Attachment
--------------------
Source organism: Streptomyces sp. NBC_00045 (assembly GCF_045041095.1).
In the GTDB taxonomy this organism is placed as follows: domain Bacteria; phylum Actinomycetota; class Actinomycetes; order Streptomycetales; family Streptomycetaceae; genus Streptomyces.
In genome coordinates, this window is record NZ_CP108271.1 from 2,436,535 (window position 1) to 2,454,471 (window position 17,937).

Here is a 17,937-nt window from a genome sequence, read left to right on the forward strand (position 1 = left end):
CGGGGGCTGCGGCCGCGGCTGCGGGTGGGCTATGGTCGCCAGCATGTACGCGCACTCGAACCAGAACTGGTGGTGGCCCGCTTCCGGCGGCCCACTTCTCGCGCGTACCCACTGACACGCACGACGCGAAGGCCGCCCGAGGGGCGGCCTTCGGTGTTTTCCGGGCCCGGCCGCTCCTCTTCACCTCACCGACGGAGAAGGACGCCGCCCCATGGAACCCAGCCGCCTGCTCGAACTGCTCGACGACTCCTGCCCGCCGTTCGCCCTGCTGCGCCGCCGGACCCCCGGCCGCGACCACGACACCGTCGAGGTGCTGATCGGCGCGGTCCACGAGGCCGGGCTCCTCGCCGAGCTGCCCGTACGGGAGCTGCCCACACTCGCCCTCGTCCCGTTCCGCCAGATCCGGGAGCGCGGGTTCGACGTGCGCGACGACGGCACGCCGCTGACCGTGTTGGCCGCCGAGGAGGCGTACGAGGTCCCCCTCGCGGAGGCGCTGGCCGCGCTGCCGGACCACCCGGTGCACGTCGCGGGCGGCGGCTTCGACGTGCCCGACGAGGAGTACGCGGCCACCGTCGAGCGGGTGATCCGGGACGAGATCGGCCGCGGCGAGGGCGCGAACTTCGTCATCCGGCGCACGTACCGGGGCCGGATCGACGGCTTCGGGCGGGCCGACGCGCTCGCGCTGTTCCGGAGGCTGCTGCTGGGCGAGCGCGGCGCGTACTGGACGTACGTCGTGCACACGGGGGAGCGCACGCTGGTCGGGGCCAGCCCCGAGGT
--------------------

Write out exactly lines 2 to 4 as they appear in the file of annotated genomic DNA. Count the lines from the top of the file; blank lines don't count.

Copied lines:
In the GTDB taxonomy this organism is placed as follows: domain Bacteria; phylum Actinomycetota; class Actinomycetes; order Streptomycetales; family Streptomycetaceae; genus Streptomyces.
In genome coordinates, this window is record NZ_CP108271.1 from 2,436,535 (window position 1) to 2,454,471 (window position 17,937).

Here is a 17,937-nt window from a genome sequence, read left to right on the forward strand (position 1 = left end):